Best times to see the Taj – Sunsets and sunrises are arguably the best times to view the undiluted beauty of this architectural magnificence. You can also book a 5-day package to view the Taj during the full moon. Ticket reservation for this must be done a day in advance from the Archaeological Survey of India Office (also known as the Taj Mahal office by the rickshaw pullers). Number of entries permitted are restricted and it costs INR 510 for Indians and INR 750 for foreigners.
Taj and myths associated with it – There are quite a few myths associated with this grand structure. Some of the most popular ones include the claim that Taj was originally a Shiva Temple constructed in the 12th century and the ever popular story about a black Taj Mahal which was planned by Shah Jahan as his own mausoleum. The former claim was made by Purushottam Nag Oak, however, in 2000, the Supreme Court dismissed his petition of opening the sealed rooms at the basement of the monument in order to prove his claim. The latter theory claimed that Shah Jahan began the plan of constructing the Black Taj Mahal before his son imprisoned him, however, no such traces were found after several extensive excavations at Mehtab Bagh, and thus the same was dismissed as well. One more very common legend says that Emperor Shah Jahan ordered that the hands of all the craftsmen involved in building this monument be chopped of so that nobody can ever recreate anything even remotely as splendid as the Taj Mahal, however, no such recorded proof has ever been discovered.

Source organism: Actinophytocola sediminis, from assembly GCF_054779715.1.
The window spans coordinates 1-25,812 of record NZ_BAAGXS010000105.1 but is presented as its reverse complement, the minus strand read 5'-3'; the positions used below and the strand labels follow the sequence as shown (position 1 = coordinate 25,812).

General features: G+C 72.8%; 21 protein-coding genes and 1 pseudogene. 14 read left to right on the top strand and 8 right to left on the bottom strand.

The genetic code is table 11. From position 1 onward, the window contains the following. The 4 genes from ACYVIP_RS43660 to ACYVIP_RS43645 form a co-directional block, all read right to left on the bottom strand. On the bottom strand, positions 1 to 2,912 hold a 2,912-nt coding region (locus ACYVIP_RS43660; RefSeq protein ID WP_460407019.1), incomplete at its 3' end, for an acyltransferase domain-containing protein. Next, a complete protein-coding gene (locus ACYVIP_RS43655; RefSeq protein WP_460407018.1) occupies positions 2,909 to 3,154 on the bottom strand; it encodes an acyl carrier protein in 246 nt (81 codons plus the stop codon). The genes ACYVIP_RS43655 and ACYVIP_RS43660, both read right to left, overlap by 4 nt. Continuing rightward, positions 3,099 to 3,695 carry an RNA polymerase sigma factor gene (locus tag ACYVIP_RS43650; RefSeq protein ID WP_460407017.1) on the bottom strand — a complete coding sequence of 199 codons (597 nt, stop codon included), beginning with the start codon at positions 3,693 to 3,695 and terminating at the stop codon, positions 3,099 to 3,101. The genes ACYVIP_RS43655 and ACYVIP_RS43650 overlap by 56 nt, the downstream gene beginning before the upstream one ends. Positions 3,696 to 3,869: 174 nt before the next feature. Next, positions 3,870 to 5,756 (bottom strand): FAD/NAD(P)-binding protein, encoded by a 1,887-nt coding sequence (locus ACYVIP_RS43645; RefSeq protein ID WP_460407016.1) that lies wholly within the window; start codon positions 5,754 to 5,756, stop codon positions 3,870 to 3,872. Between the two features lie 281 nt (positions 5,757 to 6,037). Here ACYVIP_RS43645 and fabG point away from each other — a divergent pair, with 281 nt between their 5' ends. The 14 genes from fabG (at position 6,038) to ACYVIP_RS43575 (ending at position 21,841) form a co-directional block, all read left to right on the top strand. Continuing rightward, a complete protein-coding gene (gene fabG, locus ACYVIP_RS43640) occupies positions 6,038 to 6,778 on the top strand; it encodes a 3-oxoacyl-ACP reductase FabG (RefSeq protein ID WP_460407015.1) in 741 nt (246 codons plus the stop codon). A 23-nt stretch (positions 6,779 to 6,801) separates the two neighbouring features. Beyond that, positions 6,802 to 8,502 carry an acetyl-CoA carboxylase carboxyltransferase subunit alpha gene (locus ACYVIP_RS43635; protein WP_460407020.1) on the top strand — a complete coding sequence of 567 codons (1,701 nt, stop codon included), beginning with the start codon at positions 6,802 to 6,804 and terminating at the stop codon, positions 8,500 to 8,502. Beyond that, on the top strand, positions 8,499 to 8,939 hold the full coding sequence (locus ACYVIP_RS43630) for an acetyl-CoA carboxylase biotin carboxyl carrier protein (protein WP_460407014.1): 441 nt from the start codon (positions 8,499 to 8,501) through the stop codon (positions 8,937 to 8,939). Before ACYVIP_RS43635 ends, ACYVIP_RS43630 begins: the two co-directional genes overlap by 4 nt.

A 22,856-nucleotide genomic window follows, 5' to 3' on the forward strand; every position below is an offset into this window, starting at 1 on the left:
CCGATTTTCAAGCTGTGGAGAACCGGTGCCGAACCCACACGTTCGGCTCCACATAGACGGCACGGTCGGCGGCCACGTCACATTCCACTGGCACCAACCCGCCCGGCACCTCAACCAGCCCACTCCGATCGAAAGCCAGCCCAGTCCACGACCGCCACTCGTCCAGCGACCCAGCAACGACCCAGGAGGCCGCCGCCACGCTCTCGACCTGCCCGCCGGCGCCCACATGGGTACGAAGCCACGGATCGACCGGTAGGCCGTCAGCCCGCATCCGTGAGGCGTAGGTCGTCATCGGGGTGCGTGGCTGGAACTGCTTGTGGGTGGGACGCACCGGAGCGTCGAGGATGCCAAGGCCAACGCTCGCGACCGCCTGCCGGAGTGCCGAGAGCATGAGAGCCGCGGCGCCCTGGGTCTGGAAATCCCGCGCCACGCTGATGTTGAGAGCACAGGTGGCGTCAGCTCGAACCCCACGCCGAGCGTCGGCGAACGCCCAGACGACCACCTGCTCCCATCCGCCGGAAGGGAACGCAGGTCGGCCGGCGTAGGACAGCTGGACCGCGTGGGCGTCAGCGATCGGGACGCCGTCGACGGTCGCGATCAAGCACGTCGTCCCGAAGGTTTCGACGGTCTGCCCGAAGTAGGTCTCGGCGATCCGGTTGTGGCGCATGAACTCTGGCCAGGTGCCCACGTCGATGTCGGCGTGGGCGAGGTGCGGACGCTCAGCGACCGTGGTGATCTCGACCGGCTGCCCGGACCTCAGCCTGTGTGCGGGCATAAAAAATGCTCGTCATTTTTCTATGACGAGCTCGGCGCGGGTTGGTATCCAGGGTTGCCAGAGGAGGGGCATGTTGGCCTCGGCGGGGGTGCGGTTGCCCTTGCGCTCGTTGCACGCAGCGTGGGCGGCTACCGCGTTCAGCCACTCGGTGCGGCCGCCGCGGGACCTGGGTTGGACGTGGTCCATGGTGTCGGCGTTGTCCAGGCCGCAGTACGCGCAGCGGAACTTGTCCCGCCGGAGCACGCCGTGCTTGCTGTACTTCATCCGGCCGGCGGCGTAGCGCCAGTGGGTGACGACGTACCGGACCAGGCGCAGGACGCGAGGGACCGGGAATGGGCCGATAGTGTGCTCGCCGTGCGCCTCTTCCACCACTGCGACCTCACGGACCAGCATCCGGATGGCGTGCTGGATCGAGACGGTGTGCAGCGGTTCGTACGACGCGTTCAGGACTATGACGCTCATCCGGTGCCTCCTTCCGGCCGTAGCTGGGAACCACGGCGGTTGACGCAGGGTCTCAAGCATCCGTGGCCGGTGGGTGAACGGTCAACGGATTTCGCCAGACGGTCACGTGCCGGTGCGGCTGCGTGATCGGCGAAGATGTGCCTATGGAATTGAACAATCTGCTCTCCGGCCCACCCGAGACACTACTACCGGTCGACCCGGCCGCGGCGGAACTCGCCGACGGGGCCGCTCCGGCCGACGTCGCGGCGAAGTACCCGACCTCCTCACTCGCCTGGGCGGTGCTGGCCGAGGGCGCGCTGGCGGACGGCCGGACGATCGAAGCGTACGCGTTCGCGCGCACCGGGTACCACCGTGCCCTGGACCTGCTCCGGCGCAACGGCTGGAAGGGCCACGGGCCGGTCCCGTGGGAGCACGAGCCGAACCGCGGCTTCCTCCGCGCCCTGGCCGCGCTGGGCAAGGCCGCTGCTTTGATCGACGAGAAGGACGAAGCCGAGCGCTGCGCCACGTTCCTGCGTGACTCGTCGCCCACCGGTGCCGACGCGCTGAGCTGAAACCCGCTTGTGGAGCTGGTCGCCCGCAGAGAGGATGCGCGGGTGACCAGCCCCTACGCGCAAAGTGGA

It is also a great idea to visit the Taj Museum located within the same complex. The museum holds many original Mughal paintings along with a pair of ivory portraits of the emperor and his beloved wife from the 17th century. You can also find a collection of gold and silver coins from the same era plus a few architectural drawings of the monument and some mysterious utensils which are believed to change colors if anything with poison were being served on them.
No words, poems, paintings, and pictures can rightly describe the masterpiece that the Taj Mahal is. It is only justifiable to visit the monument at least once in a lifetime to truly inhale in the beauty of this structure.
For more information on the monument, please visit the official website of the Taj Mahal. And, DO NOT forget to bring a camera to capture some elements of this magical epitome of love and beauty.
There is a domestic airport in Agra, however, New Delhi's Indira Gandhi International Airport is your safest bet. IGI airport is well-connected to the rest of the country and the world. Delhi also has major bus connectivity to Agra and after the construction of the new Yamuna Expressway, you can do a day trip of the Taj Mahal easily if you are short on time.
If you plan to arrive at Agra by train, there are two railway stations - Agra Fort station and Agra Cantonment station. Most trains such as from Kolkata, Lucknow, Mumbai, Varanasi and Delhi connect to Agra Cantonment but the ones from Jaipur and Gorakhpur connect to Agra Fort.
There is bus connectivity from Gwalior, Jaipur, Jhansi, Khajuraho, Bharatpur, and of course Delhi.